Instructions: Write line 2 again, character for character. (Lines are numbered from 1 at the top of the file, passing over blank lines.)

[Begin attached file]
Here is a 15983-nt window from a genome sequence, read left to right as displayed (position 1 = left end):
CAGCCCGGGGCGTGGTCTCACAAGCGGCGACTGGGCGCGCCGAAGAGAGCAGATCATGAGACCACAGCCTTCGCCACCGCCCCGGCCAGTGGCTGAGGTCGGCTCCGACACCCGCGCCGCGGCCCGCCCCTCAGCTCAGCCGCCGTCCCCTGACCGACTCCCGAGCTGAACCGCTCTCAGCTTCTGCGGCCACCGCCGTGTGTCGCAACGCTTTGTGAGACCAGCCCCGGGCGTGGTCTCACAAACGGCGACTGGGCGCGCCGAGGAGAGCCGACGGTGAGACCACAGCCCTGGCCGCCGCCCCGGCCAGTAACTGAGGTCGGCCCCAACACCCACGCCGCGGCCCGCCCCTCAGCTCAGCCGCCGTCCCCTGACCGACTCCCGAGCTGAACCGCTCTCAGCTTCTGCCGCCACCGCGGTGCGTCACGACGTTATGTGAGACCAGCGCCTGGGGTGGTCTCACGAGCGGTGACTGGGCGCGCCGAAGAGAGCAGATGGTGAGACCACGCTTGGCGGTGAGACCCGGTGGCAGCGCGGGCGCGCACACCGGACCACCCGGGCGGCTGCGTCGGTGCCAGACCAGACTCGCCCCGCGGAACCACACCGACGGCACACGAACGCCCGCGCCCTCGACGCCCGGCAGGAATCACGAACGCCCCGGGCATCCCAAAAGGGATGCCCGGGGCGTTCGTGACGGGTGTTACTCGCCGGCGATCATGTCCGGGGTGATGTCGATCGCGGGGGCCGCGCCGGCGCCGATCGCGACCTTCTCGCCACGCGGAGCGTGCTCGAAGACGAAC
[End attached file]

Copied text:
CAGCCCGGGGCGTGGTCTCACAAGCGGCGACTGGGCGCGCCGAAGAGAGCAGATCATGAGACCACAGCCTTCGCCACCGCCCCGGCCAGTGGCTGAGGTCGGCTCCGACACCCGCGCCGCGGCCCGCCCCTCAGCTCAGCCGCCGTCCCCTGACCGACTCCCGAGCTGAACCGCTCTCAGCTTCTGCGGCCACCGCCGTGTGTCGCAACGCTTTGTGAGACCAGCCCCGGGCGTGGTCTCACAAACGGCGACTGGGCGCGCCGAGGAGAGCCGACGGTGAGACCACAGCCCTGGCCGCCGCCCCGGCCAGTAACTGAGGTCGGCCCCAACACCCACGCCGCGGCCCGCCCCTCAGCTCAGCCGCCGTCCCCTGACCGACTCCCGAGCTGAACCGCTCTCAGCTTCTGCCGCCACCGCGGTGCGTCACGACGTTATGTGAGACCAGCGCCTGGGGTGGTCTCACGAGCGGTGACTGGGCGCGCCGAAGAGAGCAGATGGTGAGACCACGCTTGGCGGTGAGACCCGGTGGCAGCGCGGGCGCGCACACCGGACCACCCGGGCGGCTGCGTCGGTGCCAGACCAGACTCGCCCCGCGGAACCACACCGACGGCACACGAACGCCCGCGCCCTCGACGCCCGGCAGGAATCACGAACGCCCCGGGCATCCCAAAAGGGATGCCCGGGGCGTTCGTGACGGGTGTTACTCGCCGGCGATCATGTCCGGGGTGATGTCGATCGCGGGGGCCGCGCCGGCGCCGATCGCGACCTTCTCGCCACGCGGAGCGTGCTCGAAGACGAAC